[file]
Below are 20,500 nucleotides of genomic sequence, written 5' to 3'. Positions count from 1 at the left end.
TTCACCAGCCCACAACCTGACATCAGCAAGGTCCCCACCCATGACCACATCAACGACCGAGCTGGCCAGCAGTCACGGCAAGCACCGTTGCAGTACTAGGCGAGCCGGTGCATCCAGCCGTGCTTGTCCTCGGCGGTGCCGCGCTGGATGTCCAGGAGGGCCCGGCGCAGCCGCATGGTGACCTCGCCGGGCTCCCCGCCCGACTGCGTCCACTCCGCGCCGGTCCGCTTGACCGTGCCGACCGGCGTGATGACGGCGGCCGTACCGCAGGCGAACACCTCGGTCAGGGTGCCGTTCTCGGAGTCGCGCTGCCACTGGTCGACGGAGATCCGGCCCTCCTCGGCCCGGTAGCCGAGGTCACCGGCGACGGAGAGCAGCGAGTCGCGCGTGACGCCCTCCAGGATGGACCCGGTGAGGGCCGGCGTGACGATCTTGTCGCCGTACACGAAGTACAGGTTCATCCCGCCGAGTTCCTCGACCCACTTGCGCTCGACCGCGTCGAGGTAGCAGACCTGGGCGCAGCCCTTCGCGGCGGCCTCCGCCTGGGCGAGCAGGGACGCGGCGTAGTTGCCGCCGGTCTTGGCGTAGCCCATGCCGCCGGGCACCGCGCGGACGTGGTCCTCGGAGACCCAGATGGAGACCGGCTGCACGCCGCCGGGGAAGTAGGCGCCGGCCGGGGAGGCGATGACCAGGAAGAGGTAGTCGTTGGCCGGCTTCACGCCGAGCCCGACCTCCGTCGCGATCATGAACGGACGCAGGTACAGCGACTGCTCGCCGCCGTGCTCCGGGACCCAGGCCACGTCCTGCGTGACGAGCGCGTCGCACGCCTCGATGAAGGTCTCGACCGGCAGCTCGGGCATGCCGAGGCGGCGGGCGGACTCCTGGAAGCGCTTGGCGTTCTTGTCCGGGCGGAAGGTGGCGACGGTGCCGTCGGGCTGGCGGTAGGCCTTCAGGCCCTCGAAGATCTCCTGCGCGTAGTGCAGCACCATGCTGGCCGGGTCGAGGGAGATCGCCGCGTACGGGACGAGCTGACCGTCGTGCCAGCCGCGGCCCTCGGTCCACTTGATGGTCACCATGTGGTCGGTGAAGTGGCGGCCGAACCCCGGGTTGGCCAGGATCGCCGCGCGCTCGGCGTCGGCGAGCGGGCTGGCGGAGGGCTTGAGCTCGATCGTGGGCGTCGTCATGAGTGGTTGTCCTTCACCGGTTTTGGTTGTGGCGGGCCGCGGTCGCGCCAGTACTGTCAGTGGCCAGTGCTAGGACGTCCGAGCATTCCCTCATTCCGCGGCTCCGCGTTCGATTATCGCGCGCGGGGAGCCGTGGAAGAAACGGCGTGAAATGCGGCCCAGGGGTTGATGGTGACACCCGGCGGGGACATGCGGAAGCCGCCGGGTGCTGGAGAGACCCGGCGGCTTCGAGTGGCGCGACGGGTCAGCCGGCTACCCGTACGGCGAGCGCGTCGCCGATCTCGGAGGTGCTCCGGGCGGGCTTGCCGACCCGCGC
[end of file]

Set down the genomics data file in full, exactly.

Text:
Below are 20,500 nucleotides of genomic sequence, written 5' to 3'. Positions count from 1 at the left end.
TTCACCAGCCCACAACCTGACATCAGCAAGGTCCCCACCCATGACCACATCAACGACCGAGCTGGCCAGCAGTCACGGCAAGCACCGTTGCAGTACTAGGCGAGCCGGTGCATCCAGCCGTGCTTGTCCTCGGCGGTGCCGCGCTGGATGTCCAGGAGGGCCCGGCGCAGCCGCATGGTGACCTCGCCGGGCTCCCCGCCCGACTGCGTCCACTCCGCGCCGGTCCGCTTGACCGTGCCGACCGGCGTGATGACGGCGGCCGTACCGCAGGCGAACACCTCGGTCAGGGTGCCGTTCTCGGAGTCGCGCTGCCACTGGTCGACGGAGATCCGGCCCTCCTCGGCCCGGTAGCCGAGGTCACCGGCGACGGAGAGCAGCGAGTCGCGCGTGACGCCCTCCAGGATGGACCCGGTGAGGGCCGGCGTGACGATCTTGTCGCCGTACACGAAGTACAGGTTCATCCCGCCGAGTTCCTCGACCCACTTGCGCTCGACCGCGTCGAGGTAGCAGACCTGGGCGCAGCCCTTCGCGGCGGCCTCCGCCTGGGCGAGCAGGGACGCGGCGTAGTTGCCGCCGGTCTTGGCGTAGCCCATGCCGCCGGGCACCGCGCGGACGTGGTCCTCGGAGACCCAGATGGAGACCGGCTGCACGCCGCCGGGGAAGTAGGCGCCGGCCGGGGAGGCGATGACCAGGAAGAGGTAGTCGTTGGCCGGCTTCACGCCGAGCCCGACCTCCGTCGCGATCATGAACGGACGCAGGTACAGCGACTGCTCGCCGCCGTGCTCCGGGACCCAGGCCACGTCCTGCGTGACGAGCGCGTCGCACGCCTCGATGAAGGTCTCGACCGGCAGCTCGGGCATGCCGAGGCGGCGGGCGGACTCCTGGAAGCGCTTGGCGTTCTTGTCCGGGCGGAAGGTGGCGACGGTGCCGTCGGGCTGGCGGTAGGCCTTCAGGCCCTCGAAGATCTCCTGCGCGTAGTGCAGCACCATGCTGGCCGGGTCGAGGGAGATCGCCGCGTACGGGACGAGCTGACCGTCGTGCCAGCCGCGGCCCTCGGTCCACTTGATGGTCACCATGTGGTCGGTGAAGTGGCGGCCGAACCCCGGGTTGGCCAGGATCGCCGCGCGCTCGGCGTCGGCGAGCGGGCTGGCGGAGGGCTTGAGCTCGATCGTGGGCGTCGTCATGAGTGGTTGTCCTTCACCGGTTTTGGTTGTGGCGGGCCGCGGTCGCGCCAGTACTGTCAGTGGCCAGTGCTAGGACGTCCGAGCATTCCCTCATTCCGCGGCTCCGCGTTCGATTATCGCGCGCGGGGAGCCGTGGAAGAAACGGCGTGAAATGCGGCCCAGGGGTTGATGGTGACACCCGGCGGGGACATGCGGAAGCCGCCGGGTGCTGGAGAGACCCGGCGGCTTCGAGTGGCGCGACGGGTCAGCCGGCTACCCGTACGGCGAGCGCGTCGCCGATCTCGGAGGTGCTCCGGGCGGGCTTGCCGACCCGCGC